Thursday, March 12, 2020

In Outing a Bribery Scheme, Mike Causey Is a Credit to His Office

Read WRAL reporter Travis Fain's wrap-up of the Greg Lindberg bribery case down in Durham. Read it and weep. Because billionaire Greg Lindberg is one of those "masters of the universe" who are single-handedly capable of shoving enough money at politicians to cast an ethical cloud over whole departments of government. For those public officials who accepted great heaps of his cash, they raise suspicions about personal integrity and suggest once again that the love/lure of money is the root of all evil.

Lindberg gave money to both the Republican and the Democratic parties. He gave money to Democratic Senator Chuck Schumer as well as to Speaker of the House Paul Ryan. He gave 6 figures to Tim Moore, for his House Republican Caucus fund. He gave $50,000 to state Senator Wesley Meredith who was introducing an insurance law rewrite in the General Assembly that would have advantaged Lindberg (the law went nowhere). Most striking of all, Lindberg gave over $2 million to support Dan Forest for governor, a "strategic" expenditure in case Forest should become governor.

Lindberg isn't the first nor will he be the last, to grow his tendrils everywhere, from Raleigh power-centers to Mugstomp-on-the-Potomac. We've always had these guys who respect no bounds to get what they want. And elected officials with their hands out.

Except for NC Commissioner of Insurance Mike Causey. (You can read about what Lindberg wanted out of the Insurance Commissioner on your own. I'm not going to summarize all that here. It's beside the point anyway.) Mike Causey, Republican, cooperated with the FBI to expose a bribery scandal involving both billionaire Lindberg and Robin Hayes, Chair of the NCGOP. Mike Causey resisted the attempted bribery and exposed it all. Mike Causey is a civic hero.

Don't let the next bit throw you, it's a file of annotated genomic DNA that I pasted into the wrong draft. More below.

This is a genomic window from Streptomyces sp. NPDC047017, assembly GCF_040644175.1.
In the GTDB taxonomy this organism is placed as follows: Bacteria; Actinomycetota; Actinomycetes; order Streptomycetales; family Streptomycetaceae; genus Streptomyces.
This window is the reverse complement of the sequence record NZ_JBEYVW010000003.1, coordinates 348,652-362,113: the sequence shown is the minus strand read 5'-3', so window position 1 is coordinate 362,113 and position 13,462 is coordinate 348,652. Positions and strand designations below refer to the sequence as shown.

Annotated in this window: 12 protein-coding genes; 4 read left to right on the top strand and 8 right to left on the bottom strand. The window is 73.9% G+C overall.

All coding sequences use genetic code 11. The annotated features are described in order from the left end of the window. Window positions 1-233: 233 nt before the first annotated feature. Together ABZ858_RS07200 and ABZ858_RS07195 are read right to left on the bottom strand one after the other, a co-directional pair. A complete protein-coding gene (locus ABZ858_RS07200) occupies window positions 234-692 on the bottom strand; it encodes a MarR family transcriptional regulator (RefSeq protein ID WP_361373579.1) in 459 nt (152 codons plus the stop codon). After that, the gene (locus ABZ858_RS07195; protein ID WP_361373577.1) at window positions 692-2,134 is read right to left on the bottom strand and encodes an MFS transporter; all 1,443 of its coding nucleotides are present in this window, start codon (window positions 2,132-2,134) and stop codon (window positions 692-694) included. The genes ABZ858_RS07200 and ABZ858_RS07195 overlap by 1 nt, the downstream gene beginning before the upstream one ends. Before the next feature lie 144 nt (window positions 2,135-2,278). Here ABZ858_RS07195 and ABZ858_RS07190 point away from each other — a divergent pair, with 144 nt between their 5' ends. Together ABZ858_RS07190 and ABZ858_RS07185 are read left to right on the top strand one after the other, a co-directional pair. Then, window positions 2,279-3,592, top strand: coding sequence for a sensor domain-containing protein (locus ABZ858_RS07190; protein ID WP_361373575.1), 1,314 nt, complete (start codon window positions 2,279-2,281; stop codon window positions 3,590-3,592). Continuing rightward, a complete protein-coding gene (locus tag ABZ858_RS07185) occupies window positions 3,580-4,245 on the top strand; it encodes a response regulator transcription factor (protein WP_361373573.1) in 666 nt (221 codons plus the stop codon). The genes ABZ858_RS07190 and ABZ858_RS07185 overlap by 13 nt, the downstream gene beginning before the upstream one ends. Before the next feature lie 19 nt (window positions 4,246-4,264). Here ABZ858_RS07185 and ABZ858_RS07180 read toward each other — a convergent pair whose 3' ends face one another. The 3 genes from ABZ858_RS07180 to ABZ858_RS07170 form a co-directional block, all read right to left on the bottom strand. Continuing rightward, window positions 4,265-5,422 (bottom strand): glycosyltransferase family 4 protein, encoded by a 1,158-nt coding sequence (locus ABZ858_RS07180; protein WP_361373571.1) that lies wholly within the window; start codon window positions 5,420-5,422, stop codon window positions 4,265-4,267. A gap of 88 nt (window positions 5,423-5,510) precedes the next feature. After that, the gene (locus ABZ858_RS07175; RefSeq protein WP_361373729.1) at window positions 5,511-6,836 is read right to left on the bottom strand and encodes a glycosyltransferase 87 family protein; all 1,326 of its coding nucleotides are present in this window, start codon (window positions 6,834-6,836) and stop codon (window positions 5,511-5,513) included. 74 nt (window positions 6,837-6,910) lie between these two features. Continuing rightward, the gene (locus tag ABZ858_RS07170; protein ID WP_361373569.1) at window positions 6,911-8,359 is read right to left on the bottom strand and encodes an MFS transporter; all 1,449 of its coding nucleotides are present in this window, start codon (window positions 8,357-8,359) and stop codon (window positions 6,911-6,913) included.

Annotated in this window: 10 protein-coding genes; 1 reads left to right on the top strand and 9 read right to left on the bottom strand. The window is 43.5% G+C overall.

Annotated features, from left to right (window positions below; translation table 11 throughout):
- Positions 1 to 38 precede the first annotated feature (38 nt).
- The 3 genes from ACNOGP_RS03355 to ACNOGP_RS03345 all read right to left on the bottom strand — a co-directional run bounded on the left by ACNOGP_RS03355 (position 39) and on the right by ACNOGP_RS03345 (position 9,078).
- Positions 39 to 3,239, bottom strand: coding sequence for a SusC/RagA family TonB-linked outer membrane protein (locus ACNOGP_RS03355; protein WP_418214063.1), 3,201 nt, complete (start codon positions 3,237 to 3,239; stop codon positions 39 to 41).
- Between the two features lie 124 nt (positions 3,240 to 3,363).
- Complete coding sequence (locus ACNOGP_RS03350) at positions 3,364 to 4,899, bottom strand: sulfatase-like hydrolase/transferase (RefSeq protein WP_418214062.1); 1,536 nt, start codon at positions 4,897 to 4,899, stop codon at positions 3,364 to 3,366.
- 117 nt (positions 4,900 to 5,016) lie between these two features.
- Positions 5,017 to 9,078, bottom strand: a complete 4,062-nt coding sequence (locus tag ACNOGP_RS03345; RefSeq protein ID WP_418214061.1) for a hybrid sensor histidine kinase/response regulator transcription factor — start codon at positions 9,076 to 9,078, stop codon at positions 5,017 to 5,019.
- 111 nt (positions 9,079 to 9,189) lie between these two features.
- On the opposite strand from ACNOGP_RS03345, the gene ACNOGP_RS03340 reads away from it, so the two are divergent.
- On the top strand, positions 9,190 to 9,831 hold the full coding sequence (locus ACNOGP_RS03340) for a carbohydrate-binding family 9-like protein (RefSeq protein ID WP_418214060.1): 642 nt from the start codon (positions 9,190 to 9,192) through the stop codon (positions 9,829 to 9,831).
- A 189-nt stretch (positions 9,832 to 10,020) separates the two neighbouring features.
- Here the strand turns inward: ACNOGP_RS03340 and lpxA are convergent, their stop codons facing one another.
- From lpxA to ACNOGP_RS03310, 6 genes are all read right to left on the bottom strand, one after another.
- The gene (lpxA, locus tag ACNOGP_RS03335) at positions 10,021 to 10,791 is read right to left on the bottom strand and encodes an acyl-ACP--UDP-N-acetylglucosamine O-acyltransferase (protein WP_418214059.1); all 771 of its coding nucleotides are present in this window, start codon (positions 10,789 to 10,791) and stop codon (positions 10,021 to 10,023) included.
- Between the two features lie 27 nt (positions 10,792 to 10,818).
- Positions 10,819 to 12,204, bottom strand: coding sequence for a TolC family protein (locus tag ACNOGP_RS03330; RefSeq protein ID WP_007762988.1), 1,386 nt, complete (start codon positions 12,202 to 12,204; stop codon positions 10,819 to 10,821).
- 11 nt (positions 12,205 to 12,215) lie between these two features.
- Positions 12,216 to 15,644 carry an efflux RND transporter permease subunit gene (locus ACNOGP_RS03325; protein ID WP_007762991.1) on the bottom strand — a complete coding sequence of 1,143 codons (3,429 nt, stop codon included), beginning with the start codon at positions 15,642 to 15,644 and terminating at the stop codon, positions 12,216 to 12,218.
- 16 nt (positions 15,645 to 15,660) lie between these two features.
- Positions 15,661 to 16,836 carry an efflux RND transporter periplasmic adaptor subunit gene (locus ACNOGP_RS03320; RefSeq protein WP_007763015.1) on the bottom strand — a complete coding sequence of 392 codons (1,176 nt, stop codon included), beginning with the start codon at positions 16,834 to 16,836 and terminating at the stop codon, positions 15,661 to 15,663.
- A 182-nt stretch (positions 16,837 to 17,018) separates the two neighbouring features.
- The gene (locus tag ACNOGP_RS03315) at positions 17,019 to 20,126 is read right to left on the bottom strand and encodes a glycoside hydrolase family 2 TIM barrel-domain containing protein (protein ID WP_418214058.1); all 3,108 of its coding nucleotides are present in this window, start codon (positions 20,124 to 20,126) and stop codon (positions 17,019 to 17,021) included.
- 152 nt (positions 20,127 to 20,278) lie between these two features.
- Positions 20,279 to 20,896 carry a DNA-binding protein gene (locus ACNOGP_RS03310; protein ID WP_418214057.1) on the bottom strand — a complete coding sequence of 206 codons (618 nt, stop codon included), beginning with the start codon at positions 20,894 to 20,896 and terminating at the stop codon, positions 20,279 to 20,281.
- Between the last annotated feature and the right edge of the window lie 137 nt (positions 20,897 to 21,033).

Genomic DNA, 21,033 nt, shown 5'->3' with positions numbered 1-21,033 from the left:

Travis Fain found evidence that the Lindberg gang thought Commissioner Causey was also "dense," a kind of Gomer Pyle lame-brain. That Causey always seemed to agree to their quid pro quos and then dragged his feet and appeared to forget his assigned duties and never delivered what Lindberg thought he'd agreed to. All the time Causey was playing Lindberg, wearing at various times both hidden microphones and videocameras and gathering the evidence that led to Lindberg's conviction last Thursday (March 5). Robin Hayes had already pled guilty for participating and is awaiting sentencing.

Some North Carolina Democrats get tarred with the same Lindberg tar. Nobody's accused them of wrongdoing, but it's not a good look. What's documented is some $750,000 that Lindberg gave to the NC Democratic Party in 2018 while it was chaired by Wayne Goodwin, the previous Insurance Commissioner. In fact, according to Fain, Goodwin was Lindberg's "first." Lindberg had spent "more than $340,000 between Goodwin's campaign [to become Insurance Commissioner] and a separate political action committee that supported his re-election."

That's what Fain documents. What's undocumented is the money Lindberg gave to "dark money" groups, of which there was apparently a generous helping given to both sides. Including an unspecified amount to a 501(c)(4) group supporting Gov. Cooper's 2016 campaign.

What set off the whole bribery scene?

Goodwin had given the Lindberg insurance companies an advantage that appears to have been out of the ordinary. Causey's department after January of 2017 began reversing that policy. Lindberg was putting pressure on Causey to go easy on him.

Under Insurance Commissioner Wayne Goodwin, the department allowed Lindberg's insurance companies to keep investing up to 40% of their assets, cash from policyholder premiums, into other companies that Lindberg owns. When Mike Causey took over as Insurance Commissioner, his team, led in part by Jackie Obusek, a senior deputy commissioner, insisted on "unwinding" what Goodwin had given Lindberg -- lowering that 40% and thus Lindberg's control over the companies' cash.

Lindberg wanted Jackie Obusek fired. That's what he was willing to buy from Mike Causey, along with of course a more generally lenient regulatory regime overseeing his activities.

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